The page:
Kim GregoryComment

How to find YOUR happy

Kim GregoryComment
How to find YOUR happy

Knowing your personality type can make you calmer and healthier

02 Find your happy GettyImages-107240125 copy.jpg

Do deadlines stress you out or give you a thrill? Do you follow the rules or break them? Happiness expert Gretchen Rubin says that what works for one person, won’t necessarily work for another. She believes there’s no one-size-fits-all answer for building a happier life.

‘Different strategies work for different people,’ she says. ‘Some people are morning people, some night owls. Some do better when they abstain from strong temptation, others, when they indulge. Some people love simplicity, some thrive in abundance.’

In her book The Four Tendencies, Gretchen explains that the key to happiness lies in our habits and how we respond to these expectations.

She breaks these into two types, outer and inner expectations. The former are ones that others place on us, like work deadlines, the latter are those we place on ourselves, like a New Year’s resolution.

‘Depending on your response to these expectations, you fall into one of four distinct types,’ says Gretchen.

 

Upholders: Respond readily to both outer expectations and inner expectations.

Questioners: Query all expectations and meet them if they believe they’re justified.

Obligers: Respond readily to outer expectations, but struggle to meet inner expectations.

Rebels: Resist all expectations.

 

Gretchen says whichever Tendency we are is in our nature, but knowing our type can help us to understand ourselves better.

 

Upholder

Meeting deadlines, keeping resolutions and having routines are things Upholders thrive on. If they make a commitment they stick to it, and get irritated when others can’t.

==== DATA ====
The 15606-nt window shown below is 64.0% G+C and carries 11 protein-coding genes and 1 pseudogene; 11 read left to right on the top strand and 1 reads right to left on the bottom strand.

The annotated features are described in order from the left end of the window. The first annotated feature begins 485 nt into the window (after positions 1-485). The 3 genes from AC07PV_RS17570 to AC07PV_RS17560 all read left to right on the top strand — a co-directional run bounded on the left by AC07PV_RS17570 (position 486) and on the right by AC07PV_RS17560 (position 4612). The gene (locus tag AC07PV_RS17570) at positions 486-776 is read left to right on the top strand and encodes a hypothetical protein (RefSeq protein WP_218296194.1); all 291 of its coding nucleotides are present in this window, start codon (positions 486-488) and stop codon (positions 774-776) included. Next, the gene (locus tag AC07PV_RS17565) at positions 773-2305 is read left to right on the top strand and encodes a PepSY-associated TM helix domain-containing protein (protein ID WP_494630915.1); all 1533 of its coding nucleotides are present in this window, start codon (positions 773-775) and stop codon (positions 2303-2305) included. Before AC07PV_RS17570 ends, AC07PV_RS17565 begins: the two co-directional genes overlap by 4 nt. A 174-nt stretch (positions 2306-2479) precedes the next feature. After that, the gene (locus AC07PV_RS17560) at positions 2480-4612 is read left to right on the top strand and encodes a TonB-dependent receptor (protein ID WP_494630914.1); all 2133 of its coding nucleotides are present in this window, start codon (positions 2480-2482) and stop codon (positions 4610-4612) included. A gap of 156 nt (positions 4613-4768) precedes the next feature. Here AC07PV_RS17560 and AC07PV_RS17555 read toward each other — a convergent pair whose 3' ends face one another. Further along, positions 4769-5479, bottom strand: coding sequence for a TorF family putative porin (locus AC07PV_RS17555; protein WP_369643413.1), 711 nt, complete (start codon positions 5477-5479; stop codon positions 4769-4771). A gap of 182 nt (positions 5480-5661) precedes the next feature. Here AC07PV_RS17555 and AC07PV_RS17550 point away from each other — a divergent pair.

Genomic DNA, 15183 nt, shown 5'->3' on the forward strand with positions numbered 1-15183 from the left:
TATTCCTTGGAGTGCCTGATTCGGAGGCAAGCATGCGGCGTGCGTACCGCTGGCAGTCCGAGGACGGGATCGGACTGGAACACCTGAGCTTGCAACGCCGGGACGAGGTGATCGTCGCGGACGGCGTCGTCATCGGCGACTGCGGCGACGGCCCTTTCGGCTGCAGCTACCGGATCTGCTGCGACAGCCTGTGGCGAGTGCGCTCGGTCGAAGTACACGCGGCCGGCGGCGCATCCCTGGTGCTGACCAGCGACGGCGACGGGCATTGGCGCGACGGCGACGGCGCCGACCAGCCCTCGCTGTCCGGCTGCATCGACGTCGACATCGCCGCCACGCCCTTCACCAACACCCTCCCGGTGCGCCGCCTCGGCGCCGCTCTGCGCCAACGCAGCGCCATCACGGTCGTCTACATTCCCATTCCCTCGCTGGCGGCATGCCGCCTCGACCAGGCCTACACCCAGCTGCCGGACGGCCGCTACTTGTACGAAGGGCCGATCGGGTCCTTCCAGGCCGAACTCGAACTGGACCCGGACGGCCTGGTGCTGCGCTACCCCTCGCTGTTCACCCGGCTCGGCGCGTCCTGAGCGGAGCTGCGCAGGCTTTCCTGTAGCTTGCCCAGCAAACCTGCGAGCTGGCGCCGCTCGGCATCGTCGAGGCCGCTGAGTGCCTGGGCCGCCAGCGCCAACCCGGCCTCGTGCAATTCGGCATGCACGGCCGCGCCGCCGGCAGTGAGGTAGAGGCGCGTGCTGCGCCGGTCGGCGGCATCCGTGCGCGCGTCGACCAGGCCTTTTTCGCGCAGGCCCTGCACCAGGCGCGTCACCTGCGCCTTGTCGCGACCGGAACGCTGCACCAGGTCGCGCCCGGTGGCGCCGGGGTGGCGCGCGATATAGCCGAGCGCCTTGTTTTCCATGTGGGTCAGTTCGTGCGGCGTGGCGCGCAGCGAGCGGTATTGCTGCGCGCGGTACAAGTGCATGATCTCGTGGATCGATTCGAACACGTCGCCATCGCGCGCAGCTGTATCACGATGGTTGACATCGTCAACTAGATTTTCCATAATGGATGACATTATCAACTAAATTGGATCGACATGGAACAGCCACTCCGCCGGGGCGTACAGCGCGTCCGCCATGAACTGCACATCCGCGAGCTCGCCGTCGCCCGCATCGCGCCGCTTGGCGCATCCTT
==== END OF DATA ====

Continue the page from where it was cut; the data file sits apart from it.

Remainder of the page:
However, this can lead to what Gretchen calls ‘tightening’ — for example, they might keep increasing their daily Fitbit step goal until they are jogging on the spot before getting into bed, just to reach their target.

Gretchen says they should consider carefully whether that expectation deserves to be met.

 

Questioner

Using information, gathering facts, deciding for themselves, and objecting to anything unreasonable or illogical is what makes a Questioner.

Gretchen says: ‘Questioners wake up each day and think, “What needs to get done today and why?”’

But it can be exhausting.

Gretchen says they should spend less time researching and focus on their ultimate aim.

She says: ‘It’s important for Questioners to remind themselves to do what they have to, so that they can do what they want.’

 

Obliger

Obligers are people-pleasers. They meet deadlines, keep promises and follow through for others, but struggle to do things for themselves.

Gretchen says. ‘Obligers meet their deadlines, fulfil their responsibilities and volunteer.’

But it’s inner expectations they struggle with.

Gretchen says: ‘No matter how much they want to meet a purely inner expectation, they’ll almost inevitably fail.’

Obligers need accountability. If they want to read more, they should join a book group. If they want to exercise more, they need to sign up for a class. Without that, they won’t make time for themselves.

 

Rebel

Rebels are very productive, but only if they’re doing what they want to do. If someone else asks or tells them to do something, they resist.

Gretchen says: ‘Rebels wake up and think, “What do I feel like doing right now?” They resist control, even self-control, and often enjoy flouting rules, expectations and conventions.’

This Tendency — the rarest of the four — loves a challenge, enjoys defying people’s expectations and struggles with mundane tasks. Their behaviour often frustrates others, and can be self-destructive.

So what can a Rebel do?

Gretchen suggests introducing an element of game, challenge or choice. For example, if a Rebel has boring chores to do, they could write the tasks on pieces of paper, put them in a bowl and select one at random, making for a fun game of chance.

If dealing with a Rebel, try making things their choice or presenting it like it was their idea in the first place.

Edited by Julia Sidwell